After Victory: Toward a New Military Posture in the Persian Gulf

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Donald Rumsfeld's announcement that U.S.troops will be removed from Saudi Arabia representsa significant and welcome change in U.S.policy toward the Persian Gulf. This wise decisionto shift U.S. forces out of the kingdomshould be only the first of several steps to substantiallyreduce the American military presencein the region. In addition to the removal oftroops from Saudi Arabia, U.S. forces should bewithdrawn from other Gulf states, includingQatar, Kuwait, and Iraq, and the U.S. Navyshould terminate its long-standing policy ofdeploying a carrier battle group in the PersianGulf.

The United States need not have troops stationedin the Persian Gulf in order to remainengaged in the region. The Gulf's energyresources are important to the global economy,but goods and services flow on the world marketabsent explicit "protection" by military forces.Further, the United States will continue to exerta stabilizing influence from a distance by drawingon its economic assets and its political standing.In the highly unlikely event that regionalconditions threaten vital U.S. security interests,the United States can draw on the military'scapacity for projecting force over great distances.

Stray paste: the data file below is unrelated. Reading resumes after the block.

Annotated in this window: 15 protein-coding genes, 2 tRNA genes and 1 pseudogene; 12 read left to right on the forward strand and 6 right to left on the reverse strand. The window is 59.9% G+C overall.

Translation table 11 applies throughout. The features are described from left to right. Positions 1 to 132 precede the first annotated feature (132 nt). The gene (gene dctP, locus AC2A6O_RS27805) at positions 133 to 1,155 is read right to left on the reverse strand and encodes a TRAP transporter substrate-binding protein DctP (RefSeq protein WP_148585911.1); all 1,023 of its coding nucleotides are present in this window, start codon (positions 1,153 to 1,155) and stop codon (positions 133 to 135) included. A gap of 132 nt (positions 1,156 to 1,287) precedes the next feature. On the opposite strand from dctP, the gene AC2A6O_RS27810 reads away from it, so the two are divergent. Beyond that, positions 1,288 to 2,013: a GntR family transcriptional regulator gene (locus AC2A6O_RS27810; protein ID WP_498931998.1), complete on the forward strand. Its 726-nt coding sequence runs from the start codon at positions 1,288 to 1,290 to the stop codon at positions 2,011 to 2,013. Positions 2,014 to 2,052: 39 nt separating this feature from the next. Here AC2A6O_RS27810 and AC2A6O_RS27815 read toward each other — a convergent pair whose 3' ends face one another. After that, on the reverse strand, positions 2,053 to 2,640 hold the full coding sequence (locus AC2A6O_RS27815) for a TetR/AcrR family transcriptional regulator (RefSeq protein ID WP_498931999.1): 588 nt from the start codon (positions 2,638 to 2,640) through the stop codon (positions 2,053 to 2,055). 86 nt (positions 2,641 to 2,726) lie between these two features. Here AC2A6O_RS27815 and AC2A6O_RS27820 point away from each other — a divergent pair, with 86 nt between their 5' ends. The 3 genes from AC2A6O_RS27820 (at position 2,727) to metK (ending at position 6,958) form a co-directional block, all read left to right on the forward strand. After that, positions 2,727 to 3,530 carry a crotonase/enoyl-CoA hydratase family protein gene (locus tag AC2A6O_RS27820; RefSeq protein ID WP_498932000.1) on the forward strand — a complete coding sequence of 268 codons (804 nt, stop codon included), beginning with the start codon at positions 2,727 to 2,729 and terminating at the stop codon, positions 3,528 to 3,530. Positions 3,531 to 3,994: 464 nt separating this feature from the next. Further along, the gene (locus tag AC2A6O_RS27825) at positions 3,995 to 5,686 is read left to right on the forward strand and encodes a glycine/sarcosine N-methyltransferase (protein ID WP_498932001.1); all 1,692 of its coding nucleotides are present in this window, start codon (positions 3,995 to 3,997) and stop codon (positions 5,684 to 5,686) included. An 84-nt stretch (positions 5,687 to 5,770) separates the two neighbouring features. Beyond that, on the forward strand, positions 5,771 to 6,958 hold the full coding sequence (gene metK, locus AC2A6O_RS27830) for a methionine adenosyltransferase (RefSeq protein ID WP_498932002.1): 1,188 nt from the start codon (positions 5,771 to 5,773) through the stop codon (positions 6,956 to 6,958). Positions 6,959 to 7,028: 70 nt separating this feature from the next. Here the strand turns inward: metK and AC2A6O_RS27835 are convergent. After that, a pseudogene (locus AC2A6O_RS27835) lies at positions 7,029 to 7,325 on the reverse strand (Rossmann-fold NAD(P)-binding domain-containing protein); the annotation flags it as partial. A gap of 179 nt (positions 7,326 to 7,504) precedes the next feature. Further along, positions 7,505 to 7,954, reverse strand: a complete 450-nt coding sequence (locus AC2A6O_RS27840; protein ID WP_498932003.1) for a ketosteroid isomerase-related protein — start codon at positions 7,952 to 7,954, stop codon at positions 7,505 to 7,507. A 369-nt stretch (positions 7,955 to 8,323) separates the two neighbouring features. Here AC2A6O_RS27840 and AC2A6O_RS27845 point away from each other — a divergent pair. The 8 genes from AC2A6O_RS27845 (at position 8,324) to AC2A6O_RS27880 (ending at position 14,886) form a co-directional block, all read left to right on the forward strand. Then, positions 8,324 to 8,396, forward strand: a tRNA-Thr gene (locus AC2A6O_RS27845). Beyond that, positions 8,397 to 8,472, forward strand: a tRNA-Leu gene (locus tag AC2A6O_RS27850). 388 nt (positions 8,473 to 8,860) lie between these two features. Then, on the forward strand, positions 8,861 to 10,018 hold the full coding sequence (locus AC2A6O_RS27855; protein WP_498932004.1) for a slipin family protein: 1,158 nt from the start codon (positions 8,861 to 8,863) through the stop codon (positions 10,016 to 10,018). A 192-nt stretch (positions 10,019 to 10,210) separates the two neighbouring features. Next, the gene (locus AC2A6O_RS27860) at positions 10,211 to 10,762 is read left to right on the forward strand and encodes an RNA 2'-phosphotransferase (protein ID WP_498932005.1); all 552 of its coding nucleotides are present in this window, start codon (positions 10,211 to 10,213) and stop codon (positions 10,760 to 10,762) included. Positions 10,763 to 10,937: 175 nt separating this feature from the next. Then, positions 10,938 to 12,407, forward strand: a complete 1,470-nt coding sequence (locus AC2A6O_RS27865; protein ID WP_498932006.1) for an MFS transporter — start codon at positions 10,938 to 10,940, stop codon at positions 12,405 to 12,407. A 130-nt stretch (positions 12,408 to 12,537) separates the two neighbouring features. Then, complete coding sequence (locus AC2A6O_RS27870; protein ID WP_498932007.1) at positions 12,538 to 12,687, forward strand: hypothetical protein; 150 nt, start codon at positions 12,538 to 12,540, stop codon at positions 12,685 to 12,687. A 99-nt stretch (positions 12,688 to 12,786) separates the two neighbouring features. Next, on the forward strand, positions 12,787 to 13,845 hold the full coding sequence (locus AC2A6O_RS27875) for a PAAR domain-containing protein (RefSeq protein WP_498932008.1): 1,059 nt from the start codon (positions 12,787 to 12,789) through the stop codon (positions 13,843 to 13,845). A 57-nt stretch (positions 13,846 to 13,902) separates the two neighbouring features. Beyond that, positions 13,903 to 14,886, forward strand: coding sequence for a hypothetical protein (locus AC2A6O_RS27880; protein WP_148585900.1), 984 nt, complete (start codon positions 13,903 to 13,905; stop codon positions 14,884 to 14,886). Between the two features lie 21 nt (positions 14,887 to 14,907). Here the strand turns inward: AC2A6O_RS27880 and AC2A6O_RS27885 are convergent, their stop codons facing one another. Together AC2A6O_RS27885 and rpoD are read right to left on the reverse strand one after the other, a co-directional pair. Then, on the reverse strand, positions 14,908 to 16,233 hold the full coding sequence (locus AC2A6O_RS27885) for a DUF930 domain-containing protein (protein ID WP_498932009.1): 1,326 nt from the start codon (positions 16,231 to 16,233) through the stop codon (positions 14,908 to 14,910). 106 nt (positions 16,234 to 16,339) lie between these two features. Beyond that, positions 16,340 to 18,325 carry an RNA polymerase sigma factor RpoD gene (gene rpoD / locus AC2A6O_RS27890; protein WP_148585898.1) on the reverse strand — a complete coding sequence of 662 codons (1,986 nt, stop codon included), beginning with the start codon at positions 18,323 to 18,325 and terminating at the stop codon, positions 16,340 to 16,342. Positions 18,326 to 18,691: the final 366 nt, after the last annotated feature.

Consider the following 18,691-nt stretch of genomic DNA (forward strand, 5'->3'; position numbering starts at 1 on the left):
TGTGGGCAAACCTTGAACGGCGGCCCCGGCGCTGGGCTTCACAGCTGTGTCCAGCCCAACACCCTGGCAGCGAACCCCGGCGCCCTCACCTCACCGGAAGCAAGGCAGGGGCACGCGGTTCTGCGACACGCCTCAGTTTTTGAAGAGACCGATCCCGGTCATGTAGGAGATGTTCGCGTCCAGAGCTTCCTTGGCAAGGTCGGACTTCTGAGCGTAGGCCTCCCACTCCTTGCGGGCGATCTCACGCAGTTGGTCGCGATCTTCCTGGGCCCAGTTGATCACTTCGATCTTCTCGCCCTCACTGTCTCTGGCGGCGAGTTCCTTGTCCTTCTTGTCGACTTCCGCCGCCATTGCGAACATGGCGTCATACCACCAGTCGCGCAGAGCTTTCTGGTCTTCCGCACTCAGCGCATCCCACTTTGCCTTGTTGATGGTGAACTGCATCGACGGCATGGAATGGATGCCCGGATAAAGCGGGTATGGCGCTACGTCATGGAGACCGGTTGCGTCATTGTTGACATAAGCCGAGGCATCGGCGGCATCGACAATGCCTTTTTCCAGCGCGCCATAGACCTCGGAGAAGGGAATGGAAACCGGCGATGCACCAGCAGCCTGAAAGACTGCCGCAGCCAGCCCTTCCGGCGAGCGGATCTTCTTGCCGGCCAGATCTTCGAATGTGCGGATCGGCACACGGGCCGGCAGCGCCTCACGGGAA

The American troop presence is not merelyunnecessary; it is also costly, both in dollars andin the hardships it imposes on the all-volunteerforce. The presence of U.S. troops may have stabilizedthe Persian Gulf, but, as the recent terroristincident in Saudi Arabia demonstrated, thetroops have also been, and remain, a source oftension and instability.

In keeping with the goal of minimizing thecosts and risks of a continued military presence,American efforts in Iraq should be limited,focusing solely on the swift transitioning to anIraqi interim government empowered to movetoward self-government. Beyond that, the UnitedStates must be willing to accept the wishes of theIraqi people and should not assume that afriendly government can or should be imposedat the barrel of a gun. Likewise, policymakersshould not presume that an Iraqi governmentthat does not possess all of the attributes of a liberaldemocracy would be hostile to the UnitedStates, much less threatening to U.S. vital securityinterests.

Christopher A. Preble

Christopher Preble is director of foreign policy studies at the Cato Institute. A commissioned officer in the U.S. Navy from 1989 to 1993, Preble served over three years onboard the USS Ticonderoga and deployed to both the Mediterranean Sea and the Persian Gulf.